The Senate Judiciary Committee heard this bill on Wednesday. Once again, the Family Law Section of the Florida Bar testified against this good bill, essentially demanding the program be changed in order to support the bill; their requested changes would destroy the program by essentially expanding foster care and requiring government interference in this remarkable program.  While the Family Law Section claims they are only looking out for the best interest of children, their motives seem to be more about making sure their lawyers stay in business.  Despite Sen. Anitere Flores’ concerns with the bill it passed in a 6-2 vote.  This bill is scheduled to be heard in its final committee next Tuesday.


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Amber Kelly with Senator Aaron Bean

HB 969 / SB 1130 Pregnancy Support Services 
Sponsors: Rep. Jackie Toledo (R) and Sen. Aaron Bean (R)

This bill would require the Department of Health to contract with a network of crisis pregnancy centers to provide support services for women who suspect or know they are pregnant for the term of their pregnancy through the first year of the child’s life.  The services provided cannot be coercive nor contain religious content.

This bill was scheduled to be heard in the Appropriations Subcommittee on Health and Human Services committee on Tuesday, but due to a busy agenda and a medical emergency during the committee meeting meant that it was not considered.  According to Senate rules, the meeting could not be extended without a motion from the floor of the Senate.  Unfortunately, this means the bill is dead for the year as it was the committee’s final meeting of the year.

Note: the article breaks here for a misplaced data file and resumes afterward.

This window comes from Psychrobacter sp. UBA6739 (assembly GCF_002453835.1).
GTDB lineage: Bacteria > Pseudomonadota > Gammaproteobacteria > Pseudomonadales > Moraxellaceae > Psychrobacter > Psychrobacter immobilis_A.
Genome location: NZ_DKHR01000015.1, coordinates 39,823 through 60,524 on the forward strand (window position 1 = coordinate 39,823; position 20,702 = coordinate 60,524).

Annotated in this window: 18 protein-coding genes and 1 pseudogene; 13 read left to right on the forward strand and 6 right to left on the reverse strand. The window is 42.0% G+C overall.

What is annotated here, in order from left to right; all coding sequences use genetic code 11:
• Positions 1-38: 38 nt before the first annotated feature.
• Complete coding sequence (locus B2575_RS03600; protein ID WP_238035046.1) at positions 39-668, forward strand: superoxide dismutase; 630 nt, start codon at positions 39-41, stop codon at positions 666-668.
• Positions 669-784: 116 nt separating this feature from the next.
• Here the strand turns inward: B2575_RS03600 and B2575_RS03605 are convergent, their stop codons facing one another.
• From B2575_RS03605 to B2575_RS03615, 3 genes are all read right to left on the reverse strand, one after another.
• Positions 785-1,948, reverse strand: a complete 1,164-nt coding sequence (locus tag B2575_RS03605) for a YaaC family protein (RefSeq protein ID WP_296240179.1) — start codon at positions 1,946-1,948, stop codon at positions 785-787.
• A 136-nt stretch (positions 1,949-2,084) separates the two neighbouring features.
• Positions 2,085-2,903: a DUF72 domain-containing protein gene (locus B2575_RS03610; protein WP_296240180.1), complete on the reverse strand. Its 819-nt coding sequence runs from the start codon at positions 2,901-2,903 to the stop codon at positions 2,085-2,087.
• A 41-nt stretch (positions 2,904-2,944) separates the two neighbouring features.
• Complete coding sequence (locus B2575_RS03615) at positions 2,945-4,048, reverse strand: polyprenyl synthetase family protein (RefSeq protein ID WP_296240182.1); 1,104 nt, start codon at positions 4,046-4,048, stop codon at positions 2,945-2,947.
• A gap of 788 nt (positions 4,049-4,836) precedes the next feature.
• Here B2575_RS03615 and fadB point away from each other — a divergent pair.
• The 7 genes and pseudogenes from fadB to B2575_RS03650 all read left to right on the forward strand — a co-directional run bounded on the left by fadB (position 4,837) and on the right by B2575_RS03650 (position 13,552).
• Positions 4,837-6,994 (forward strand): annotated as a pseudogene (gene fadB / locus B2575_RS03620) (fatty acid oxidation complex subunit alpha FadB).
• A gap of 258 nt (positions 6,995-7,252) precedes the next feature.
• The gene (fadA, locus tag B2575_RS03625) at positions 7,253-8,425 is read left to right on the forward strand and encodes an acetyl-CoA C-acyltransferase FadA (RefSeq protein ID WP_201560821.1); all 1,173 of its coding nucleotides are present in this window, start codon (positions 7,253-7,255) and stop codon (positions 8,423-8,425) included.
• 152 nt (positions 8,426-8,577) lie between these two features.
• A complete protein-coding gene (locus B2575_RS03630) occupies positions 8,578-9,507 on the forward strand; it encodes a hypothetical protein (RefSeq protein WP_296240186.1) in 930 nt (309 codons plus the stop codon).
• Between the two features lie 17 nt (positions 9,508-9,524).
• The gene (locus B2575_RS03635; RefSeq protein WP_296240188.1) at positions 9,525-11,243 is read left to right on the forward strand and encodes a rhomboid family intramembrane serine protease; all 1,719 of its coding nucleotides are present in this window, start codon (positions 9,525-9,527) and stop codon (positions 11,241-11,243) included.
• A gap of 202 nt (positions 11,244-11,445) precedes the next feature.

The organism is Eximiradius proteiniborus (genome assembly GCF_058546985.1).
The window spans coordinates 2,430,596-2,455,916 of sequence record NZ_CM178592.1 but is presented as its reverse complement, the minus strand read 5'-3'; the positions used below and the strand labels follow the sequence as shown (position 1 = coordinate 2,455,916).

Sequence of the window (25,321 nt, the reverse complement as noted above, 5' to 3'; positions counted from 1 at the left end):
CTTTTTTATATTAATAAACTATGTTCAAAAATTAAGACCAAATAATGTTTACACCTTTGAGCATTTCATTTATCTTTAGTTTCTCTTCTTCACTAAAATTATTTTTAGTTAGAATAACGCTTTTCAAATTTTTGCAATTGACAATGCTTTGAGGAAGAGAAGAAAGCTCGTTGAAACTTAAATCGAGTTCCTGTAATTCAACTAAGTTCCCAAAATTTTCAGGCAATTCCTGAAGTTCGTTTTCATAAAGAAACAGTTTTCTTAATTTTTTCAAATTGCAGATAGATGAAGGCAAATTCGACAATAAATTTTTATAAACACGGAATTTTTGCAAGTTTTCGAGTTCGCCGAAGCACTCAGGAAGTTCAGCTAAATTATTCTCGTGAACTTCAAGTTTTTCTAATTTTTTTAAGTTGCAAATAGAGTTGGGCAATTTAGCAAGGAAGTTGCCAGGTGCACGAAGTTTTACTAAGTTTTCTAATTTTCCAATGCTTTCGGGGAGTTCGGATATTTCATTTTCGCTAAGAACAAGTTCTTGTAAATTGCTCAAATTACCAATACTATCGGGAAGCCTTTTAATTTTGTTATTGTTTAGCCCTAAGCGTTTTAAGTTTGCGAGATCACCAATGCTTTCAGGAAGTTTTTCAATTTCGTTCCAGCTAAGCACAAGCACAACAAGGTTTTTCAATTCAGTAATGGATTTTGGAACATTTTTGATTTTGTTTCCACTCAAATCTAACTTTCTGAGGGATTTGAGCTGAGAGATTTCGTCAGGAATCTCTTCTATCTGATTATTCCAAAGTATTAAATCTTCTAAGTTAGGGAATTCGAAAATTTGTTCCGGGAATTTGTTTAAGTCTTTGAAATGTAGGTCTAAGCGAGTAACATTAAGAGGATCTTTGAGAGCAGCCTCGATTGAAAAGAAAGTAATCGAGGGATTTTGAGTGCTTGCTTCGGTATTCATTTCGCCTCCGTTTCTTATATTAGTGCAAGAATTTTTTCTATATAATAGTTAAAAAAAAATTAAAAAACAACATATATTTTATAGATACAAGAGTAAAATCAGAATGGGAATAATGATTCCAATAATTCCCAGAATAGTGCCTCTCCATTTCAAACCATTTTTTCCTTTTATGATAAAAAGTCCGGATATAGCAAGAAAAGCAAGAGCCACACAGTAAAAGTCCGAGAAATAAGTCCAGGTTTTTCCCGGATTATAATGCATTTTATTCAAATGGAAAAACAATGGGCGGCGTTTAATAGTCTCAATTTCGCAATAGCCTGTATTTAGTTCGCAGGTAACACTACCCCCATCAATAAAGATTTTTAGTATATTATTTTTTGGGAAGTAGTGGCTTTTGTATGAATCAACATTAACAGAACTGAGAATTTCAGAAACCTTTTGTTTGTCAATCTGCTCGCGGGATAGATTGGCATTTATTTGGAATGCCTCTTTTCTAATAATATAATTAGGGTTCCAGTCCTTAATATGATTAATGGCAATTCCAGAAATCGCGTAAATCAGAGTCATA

HB 833 / SB 692 Revising Student Eligibility for Virtual School 
Sponsors: Rep. Jennifer Sullivan (R), Sen. Dennis Baxley (R)

This bill removes a requirement that 2nd through 5th graders be enrolled in a public school in the year prior to enrolling in virtual school.  

HB 833 is scheduled to be picked up the full House next Tuesday.

HB 15 / SB 1314 Expanding the Florida Tax Credit Scholarship Program
Sponsors: Rep. Jennifer Sullivan (R), Sen. Denise Grimsley (R) 

This bill expands the students who are eligible for the Florida Tax Credit Scholarship Program.  

The House passed the bill on Wednesday in a 117-0 vote. 

HB 549 / SB 906 Publication of State Assessment Tests for Parental and Educational Review 
Sponsors: Rep. Randy Fine (R), Sen. Greg Steube (R), House PreK-12 Quality Subcommittee

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Amber Kelly with Rep. Randy Fine

This bill seeks to require the publication of certain state assessment tests every three years.  Currently, no one has access to the questions on these exams, including the Department of Education nor any government officials.  Students are being told that they cannot tell anyone the content of test questions, including their parents.